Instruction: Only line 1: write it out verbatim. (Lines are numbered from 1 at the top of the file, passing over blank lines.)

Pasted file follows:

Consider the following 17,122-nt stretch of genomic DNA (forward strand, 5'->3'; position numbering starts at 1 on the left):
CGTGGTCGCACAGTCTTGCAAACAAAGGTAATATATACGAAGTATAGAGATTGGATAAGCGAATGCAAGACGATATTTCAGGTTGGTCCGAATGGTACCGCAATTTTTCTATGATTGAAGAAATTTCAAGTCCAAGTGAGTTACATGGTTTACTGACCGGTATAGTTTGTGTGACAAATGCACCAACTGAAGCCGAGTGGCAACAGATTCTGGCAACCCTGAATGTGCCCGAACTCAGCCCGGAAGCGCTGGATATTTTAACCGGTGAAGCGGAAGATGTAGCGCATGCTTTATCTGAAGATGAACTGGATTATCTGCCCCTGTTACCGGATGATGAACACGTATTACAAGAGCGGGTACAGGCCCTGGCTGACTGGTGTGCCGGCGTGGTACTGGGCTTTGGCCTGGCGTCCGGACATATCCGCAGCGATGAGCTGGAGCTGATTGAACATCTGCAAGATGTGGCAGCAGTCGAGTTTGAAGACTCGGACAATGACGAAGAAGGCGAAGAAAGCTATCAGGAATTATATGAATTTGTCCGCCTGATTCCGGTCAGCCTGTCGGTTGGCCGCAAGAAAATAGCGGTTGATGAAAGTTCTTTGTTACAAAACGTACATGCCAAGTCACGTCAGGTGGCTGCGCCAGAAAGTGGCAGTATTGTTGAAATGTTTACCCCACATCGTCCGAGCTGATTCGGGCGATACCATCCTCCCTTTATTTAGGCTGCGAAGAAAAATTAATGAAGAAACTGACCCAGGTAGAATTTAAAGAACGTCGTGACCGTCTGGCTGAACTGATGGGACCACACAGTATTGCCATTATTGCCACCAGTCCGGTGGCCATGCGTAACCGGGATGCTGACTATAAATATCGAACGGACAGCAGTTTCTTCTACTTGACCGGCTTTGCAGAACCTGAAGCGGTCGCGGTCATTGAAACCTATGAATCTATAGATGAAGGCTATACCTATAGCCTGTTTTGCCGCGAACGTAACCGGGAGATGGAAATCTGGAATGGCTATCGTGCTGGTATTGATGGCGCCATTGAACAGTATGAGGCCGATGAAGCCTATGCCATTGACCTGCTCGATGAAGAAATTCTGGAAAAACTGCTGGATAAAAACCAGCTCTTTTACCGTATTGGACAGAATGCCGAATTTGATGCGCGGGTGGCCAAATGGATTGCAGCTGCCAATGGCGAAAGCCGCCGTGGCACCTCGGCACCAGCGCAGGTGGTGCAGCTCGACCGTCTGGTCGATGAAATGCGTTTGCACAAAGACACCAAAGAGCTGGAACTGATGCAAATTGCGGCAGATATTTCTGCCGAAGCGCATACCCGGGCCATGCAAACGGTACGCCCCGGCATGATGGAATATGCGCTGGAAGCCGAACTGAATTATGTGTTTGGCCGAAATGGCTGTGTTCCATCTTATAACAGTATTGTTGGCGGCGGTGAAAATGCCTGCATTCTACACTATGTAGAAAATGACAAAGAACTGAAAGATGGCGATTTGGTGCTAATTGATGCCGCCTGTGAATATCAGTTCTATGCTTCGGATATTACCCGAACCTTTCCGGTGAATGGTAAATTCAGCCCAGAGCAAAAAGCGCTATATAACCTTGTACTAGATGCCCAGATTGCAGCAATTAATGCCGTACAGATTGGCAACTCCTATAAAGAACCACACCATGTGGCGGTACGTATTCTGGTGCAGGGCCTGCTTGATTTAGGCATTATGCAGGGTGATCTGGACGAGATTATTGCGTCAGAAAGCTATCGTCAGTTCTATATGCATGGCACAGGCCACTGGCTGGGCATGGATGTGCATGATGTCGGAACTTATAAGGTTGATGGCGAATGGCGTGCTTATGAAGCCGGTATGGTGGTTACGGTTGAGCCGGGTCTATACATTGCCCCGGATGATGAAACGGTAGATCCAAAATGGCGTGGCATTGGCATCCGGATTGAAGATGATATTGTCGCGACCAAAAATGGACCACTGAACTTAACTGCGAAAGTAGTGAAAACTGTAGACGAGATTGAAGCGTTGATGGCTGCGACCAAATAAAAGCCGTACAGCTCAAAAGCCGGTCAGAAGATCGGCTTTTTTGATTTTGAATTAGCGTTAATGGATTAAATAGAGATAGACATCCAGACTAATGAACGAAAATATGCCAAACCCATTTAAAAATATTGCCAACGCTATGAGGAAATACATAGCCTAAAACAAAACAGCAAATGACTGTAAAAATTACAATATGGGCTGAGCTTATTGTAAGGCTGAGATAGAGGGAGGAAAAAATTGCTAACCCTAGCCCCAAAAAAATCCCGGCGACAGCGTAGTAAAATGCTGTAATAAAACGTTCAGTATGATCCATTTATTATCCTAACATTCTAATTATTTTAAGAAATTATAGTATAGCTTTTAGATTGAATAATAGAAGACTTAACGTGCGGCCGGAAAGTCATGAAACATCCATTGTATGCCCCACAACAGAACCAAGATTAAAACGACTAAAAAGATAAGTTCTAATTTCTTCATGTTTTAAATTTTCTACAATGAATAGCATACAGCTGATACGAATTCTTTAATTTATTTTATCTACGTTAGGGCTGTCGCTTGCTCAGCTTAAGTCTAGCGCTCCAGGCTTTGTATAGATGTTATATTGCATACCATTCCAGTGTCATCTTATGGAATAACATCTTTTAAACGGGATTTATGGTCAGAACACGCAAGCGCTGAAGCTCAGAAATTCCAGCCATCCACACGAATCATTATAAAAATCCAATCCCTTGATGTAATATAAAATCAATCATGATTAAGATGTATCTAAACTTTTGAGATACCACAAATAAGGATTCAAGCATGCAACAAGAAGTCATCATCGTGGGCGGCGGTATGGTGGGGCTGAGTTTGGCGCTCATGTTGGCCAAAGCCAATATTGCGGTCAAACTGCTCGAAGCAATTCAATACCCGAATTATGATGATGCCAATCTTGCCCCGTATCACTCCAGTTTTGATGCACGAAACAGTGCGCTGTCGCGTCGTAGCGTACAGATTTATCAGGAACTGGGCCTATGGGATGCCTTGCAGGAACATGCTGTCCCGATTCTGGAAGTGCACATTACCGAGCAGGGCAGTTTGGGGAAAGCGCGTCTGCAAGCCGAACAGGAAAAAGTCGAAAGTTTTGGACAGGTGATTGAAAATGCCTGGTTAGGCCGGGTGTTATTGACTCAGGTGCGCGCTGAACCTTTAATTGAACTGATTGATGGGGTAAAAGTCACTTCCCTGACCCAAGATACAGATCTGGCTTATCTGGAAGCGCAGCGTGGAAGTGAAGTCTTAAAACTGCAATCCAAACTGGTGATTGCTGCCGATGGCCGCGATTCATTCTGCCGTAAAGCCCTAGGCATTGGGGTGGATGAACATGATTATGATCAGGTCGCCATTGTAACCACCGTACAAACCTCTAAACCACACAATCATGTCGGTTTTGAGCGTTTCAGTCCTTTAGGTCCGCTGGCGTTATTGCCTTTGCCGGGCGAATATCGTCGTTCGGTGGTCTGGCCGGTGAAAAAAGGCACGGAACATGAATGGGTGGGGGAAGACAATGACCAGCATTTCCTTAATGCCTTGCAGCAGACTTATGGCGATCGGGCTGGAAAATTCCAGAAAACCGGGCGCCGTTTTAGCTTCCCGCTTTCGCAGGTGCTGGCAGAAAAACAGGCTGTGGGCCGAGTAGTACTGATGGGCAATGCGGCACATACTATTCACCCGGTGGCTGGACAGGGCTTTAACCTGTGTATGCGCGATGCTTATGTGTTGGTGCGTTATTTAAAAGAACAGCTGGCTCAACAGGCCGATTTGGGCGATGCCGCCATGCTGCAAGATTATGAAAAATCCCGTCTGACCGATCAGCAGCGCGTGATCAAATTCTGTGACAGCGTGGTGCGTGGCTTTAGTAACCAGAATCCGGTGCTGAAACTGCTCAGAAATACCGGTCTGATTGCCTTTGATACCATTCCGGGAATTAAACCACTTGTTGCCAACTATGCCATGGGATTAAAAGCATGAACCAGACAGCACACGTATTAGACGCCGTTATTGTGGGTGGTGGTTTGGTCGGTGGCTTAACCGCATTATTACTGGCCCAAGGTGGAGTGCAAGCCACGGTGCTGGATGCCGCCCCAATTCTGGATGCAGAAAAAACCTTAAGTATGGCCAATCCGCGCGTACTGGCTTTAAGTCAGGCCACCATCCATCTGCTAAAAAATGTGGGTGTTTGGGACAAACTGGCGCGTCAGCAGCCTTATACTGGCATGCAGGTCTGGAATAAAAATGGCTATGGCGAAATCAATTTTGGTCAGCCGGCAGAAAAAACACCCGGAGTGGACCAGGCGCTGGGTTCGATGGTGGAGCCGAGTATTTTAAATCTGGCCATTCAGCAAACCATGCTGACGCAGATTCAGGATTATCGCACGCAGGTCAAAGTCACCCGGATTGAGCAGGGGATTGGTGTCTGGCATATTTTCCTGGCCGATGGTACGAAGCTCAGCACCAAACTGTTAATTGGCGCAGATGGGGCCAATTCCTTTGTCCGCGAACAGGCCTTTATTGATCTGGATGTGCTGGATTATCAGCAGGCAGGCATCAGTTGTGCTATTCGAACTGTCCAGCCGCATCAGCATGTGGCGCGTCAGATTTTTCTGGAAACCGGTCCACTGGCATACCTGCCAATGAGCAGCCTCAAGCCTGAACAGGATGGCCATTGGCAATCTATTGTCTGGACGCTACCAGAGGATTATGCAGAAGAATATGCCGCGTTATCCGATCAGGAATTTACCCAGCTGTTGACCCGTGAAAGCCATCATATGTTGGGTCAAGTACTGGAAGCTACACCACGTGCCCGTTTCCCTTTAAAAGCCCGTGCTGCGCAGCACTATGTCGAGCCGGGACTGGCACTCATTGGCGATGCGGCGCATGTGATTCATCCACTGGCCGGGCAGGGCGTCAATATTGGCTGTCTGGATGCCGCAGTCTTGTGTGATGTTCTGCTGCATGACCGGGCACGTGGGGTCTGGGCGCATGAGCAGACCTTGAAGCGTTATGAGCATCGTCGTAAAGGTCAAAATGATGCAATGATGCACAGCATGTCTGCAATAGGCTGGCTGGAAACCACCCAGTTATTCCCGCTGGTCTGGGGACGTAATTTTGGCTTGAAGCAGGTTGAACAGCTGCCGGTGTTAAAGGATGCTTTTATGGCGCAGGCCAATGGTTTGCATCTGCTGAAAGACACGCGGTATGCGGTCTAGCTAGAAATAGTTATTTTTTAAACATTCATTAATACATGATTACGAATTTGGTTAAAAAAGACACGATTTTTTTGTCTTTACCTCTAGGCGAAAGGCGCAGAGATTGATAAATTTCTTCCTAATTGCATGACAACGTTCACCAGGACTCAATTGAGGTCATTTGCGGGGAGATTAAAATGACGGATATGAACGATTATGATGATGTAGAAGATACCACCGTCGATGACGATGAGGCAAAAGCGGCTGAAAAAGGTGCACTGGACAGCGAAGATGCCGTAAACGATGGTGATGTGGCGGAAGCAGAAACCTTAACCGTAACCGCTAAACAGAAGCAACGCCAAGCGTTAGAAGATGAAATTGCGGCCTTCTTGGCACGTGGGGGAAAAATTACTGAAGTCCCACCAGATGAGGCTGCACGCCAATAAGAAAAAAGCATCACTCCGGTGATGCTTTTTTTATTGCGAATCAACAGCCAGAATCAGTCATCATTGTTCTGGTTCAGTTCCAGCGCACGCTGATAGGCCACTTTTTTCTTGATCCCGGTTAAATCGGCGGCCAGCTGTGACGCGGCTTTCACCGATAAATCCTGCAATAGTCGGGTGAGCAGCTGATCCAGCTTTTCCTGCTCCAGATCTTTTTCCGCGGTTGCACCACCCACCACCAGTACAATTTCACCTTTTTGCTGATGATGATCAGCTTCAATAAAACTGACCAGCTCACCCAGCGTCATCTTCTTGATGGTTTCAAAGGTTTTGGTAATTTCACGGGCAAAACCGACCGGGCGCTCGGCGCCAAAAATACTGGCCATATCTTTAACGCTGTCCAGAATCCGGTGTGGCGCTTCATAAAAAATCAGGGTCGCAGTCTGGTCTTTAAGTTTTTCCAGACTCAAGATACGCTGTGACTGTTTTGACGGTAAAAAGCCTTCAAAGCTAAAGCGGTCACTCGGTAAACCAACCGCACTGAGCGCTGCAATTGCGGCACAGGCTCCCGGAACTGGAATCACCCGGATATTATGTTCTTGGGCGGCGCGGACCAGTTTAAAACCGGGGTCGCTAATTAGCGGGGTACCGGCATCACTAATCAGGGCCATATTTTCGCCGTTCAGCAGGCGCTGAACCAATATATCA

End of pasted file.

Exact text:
Consider the following 17,122-nt stretch of genomic DNA (forward strand, 5'->3'; position numbering starts at 1 on the left):